The Legal Examiner Mark The Legal Examiner Mark The Legal Examiner Mark search twitter facebook feed linkedin instagram google-plus avvo phone envelope checkmark mail-reply spinner error close
Skip to main content

I will get back to my three-part series on the Nevada jurisdictional question we were analyzing on Monday or Tuesday. First, though, since I’ve recently mentioned the insurance industry’s fraud on the Nevada voters otherwise known as KODIN, I reprint below Nevada’s highly restrictive statute of limitations.

If you’ve been injured as a result of Nevada medical malpractice, the statute below means that you must move fast to secure your rights or your rights will be gone.

NRS 41A.097 Limitation of actions; tolling of limitation.

1. Except as otherwise provided in subsection 3, an action for injury or death against a provider of health care may not be commenced more than 4 years after the date of injury or 2 years after the plaintiff discovers or through the use of reasonable diligence should have discovered the injury, whichever occurs first, for:

(a) Injury to or the wrongful death of a person occurring before October 1, 2002, based upon alleged professional negligence of the provider of health care;

(b) Injury to or the wrongful death of a person occurring before October 1, 2002, from professional services rendered without consent; or

(c) Injury to or the wrongful death of a person occurring before October 1, 2002, from error or omission in practice by the provider of health care.

2. Except as otherwise provided in subsection 3, an action for injury or death against a provider of health care may not be commenced more than 3 years after the date of injury or 1 year after the plaintiff discovers or through the use of reasonable diligence should have discovered the injury, whichever occurs first, for:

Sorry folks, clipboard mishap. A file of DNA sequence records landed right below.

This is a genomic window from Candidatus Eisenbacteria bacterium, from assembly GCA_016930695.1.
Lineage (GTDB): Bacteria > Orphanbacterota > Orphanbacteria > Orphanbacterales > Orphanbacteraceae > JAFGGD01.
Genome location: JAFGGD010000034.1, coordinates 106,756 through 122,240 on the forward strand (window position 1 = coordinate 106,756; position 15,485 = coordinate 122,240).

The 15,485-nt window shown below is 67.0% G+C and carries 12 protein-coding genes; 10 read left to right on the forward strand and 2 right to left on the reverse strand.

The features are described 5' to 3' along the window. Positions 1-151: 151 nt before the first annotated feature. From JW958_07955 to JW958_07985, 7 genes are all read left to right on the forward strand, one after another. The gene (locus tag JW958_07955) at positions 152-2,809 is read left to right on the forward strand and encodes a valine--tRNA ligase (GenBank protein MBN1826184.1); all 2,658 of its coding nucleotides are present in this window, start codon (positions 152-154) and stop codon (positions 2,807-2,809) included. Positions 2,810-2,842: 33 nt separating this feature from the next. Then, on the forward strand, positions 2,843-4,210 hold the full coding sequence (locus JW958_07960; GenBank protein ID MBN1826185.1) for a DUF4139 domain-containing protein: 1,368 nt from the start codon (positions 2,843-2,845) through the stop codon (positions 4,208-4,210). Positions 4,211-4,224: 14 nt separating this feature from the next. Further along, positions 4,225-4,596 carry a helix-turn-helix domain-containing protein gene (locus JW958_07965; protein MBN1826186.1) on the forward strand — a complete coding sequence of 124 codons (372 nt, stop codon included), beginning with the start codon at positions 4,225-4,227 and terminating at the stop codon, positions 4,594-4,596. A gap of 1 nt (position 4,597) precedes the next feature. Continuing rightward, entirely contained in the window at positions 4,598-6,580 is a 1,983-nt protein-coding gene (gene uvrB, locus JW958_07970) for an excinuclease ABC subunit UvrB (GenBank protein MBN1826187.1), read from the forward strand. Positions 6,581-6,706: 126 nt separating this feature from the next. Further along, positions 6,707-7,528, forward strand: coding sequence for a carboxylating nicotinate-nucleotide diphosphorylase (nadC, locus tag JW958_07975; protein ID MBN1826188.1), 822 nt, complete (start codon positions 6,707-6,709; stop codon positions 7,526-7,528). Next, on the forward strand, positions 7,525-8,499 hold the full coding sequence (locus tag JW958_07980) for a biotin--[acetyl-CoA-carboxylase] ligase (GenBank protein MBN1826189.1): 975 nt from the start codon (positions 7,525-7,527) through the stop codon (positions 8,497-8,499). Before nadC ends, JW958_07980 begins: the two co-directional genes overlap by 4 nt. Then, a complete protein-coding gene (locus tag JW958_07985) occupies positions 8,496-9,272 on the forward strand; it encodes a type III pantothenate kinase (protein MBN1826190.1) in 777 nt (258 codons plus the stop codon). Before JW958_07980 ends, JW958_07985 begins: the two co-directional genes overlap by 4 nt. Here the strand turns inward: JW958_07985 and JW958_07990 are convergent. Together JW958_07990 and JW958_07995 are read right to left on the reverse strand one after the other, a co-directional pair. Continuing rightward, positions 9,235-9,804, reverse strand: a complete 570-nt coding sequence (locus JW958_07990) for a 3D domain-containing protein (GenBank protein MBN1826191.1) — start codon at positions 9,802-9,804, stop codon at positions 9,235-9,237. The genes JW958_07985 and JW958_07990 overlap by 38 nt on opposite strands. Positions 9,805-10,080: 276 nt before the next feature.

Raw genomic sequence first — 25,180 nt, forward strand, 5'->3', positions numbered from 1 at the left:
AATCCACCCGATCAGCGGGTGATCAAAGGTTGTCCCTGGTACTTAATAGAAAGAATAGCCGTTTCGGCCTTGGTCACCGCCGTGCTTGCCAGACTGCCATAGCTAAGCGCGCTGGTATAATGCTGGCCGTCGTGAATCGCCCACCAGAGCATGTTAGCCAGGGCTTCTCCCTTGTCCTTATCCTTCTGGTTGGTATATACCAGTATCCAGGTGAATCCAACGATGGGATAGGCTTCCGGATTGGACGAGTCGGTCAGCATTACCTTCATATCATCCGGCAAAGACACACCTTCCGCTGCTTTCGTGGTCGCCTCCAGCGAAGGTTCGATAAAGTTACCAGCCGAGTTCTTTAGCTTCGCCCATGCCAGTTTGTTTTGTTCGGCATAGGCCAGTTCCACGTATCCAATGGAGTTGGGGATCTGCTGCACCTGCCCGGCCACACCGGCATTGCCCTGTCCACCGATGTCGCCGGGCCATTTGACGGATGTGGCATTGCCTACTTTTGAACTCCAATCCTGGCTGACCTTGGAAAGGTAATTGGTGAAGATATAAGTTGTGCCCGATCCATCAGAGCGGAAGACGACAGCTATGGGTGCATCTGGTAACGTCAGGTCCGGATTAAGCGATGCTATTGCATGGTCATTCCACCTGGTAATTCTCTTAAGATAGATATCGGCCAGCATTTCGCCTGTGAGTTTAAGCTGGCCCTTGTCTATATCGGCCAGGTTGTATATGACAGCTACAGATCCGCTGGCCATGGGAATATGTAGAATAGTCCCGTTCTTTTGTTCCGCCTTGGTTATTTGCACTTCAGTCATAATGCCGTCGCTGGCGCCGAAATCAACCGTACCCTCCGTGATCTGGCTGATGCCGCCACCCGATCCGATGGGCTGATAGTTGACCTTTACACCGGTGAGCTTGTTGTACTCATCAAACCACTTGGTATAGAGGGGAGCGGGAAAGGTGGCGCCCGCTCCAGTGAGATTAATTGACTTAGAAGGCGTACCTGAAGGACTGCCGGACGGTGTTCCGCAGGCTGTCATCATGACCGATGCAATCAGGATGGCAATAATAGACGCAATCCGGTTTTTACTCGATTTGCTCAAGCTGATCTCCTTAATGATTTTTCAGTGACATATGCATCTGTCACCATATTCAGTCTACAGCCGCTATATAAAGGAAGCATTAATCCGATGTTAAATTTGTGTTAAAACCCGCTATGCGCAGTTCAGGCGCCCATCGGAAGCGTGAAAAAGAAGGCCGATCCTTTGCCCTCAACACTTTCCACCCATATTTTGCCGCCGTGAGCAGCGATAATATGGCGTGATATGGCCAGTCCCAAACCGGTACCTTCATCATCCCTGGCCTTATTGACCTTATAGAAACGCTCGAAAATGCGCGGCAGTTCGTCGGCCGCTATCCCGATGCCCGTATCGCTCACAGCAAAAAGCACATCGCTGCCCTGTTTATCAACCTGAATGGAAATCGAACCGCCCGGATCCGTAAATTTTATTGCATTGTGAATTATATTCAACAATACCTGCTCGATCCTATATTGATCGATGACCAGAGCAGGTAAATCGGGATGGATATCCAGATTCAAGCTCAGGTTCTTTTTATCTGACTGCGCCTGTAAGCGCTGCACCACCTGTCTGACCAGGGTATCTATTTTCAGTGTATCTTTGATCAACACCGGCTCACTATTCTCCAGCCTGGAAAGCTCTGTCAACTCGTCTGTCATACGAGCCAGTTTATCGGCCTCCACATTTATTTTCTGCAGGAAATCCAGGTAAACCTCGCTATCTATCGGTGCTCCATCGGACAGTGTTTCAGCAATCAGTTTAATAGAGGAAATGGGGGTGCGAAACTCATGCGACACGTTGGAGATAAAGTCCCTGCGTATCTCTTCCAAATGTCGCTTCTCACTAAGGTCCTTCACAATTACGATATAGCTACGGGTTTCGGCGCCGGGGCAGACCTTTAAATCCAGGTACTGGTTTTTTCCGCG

(a) Injury to or the wrongful death of a person occurring on or after October 1, 2002, based upon alleged professional negligence of the provider of health care;

(b) Injury to or the wrongful death of a person occurring on or after October 1, 2002, from professional services rendered without consent; or

(c) Injury to or the wrongful death of a person occurring on or after October 1, 2002, from error or omission in practice by the provider of health care.

3. This time limitation is tolled for any period during which the provider of health care has concealed any act, error or omission upon which the action is based and which is known or through the use of reasonable diligence should have been known to him.

4. For the purposes of this section, the parent, guardian or legal custodian of any minor child is responsible for exercising reasonable judgment in determining whether to prosecute any cause of action limited by subsection 1 or 2. If the parent, guardian or custodian fails to commence an action on behalf of that child within the prescribed period of limitations, the child may not bring an action based on the same alleged injury against any provider of health care upon the removal of his disability, except that in the case of:

(a) Brain damage or birth defect, the period of limitation is extended until the child attains 10 years of age.

(b) Sterility, the period of limitation is extended until 2 years after the child discovers the injury.

(Added to NRS by 1971, 366; A 1975, 407; 1977, 857, 954, 1082; 1985, 2011; 1989, 424; 1991, 1131; 1993, 2224; 1995, 2350; 1999, 5; 2001, 1107; 2002 Special Session, 8; 2004 initiative petition, Ballot Question No. 3)

For more information on this subject, please refer to the section on Medical Malpractice and Negligent Care.

Comments are closed.

Of Interest